The Tory party has drawn accusations of rampant Islamophobia, from the leadership down to ordinary party members. Former prime minister Boris Johnson in 2018 compared Muslim women who wear the burka to “letterboxes” in a Telegraph comment piece. The monitoring organisation Tell Mama found that the incidence of anti-Muslim hate crime rose by 375% — from eight incidents the previous week, to 38 in the week after Johnson’s column was published. 

Islamophobia is also rampant among Tory inner circles. In 2020, Nus Ghani, a government minister, claimed she was sacked from her role in the Department for Transport because of her faith. Ghani said that when she asked for an explanation it was stated her “Muslimness was raised as an issue”. 

No wonder that the Conservatives would be hesitant to propose a definition many of its own members would fall foul of it.

The refusal to establish a definition gives currency to those who wish to portray Islamophobia as a matter of debate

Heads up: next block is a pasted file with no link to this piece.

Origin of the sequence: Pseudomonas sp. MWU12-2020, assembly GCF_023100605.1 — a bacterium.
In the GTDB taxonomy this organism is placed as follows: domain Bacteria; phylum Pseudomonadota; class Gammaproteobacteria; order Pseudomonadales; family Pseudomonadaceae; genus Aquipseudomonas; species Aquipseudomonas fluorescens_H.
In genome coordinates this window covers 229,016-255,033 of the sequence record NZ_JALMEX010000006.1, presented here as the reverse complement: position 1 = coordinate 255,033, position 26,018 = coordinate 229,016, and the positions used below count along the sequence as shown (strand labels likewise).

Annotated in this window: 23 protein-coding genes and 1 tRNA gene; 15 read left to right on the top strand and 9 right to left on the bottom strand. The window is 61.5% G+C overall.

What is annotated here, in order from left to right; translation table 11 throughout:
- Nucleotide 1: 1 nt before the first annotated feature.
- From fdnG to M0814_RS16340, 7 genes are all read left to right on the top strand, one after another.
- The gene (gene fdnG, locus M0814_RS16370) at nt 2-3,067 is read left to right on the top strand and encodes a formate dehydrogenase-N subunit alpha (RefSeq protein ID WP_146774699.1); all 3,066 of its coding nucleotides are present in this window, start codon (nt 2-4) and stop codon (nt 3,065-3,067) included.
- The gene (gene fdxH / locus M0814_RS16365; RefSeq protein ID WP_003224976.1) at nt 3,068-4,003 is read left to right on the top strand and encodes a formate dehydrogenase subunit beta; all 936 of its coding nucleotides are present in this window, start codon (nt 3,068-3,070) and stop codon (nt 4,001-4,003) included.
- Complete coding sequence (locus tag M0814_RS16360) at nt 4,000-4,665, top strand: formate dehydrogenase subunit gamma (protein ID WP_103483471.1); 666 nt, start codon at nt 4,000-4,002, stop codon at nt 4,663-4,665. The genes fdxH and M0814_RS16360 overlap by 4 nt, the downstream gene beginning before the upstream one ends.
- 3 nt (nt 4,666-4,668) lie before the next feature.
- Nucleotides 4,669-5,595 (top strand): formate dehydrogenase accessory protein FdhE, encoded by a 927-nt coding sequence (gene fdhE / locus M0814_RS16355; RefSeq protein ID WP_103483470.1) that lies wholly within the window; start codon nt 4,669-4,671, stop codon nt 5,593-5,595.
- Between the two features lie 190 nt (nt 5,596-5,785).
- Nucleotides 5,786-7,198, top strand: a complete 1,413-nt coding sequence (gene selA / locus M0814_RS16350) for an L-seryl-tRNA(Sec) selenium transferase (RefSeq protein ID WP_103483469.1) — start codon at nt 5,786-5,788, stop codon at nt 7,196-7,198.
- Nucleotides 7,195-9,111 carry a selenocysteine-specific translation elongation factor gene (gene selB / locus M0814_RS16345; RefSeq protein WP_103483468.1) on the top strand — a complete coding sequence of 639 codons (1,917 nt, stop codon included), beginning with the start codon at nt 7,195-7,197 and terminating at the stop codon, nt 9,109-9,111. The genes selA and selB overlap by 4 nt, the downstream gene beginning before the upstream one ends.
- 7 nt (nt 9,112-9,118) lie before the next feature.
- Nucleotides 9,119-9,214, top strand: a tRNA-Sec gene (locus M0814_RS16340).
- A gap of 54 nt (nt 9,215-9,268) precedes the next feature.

There is, of course, an already existing definition of Islamophobia drawn up in 2018 by the All-Party Parliamentary Group (APPG) on British Muslims, with broad political support. In March 2019, the Labour party moved swiftly to adopt APPG’s definition, explaining that it was crucial in tackling the rise of far-right extremism. The Lib Dems also adopted the definition. The Tories, meanwhile, continue to drag their heels.

The APPG on British Muslims defines Islamophobia as “rooted in racism and is a type of racism that targets expressions of Muslimness or perceived Muslimness”.

Constant delays over publishing an official definition has real-world implications, not least because it means that police officers will lack the necessary powers to act on anti-Muslim attacks.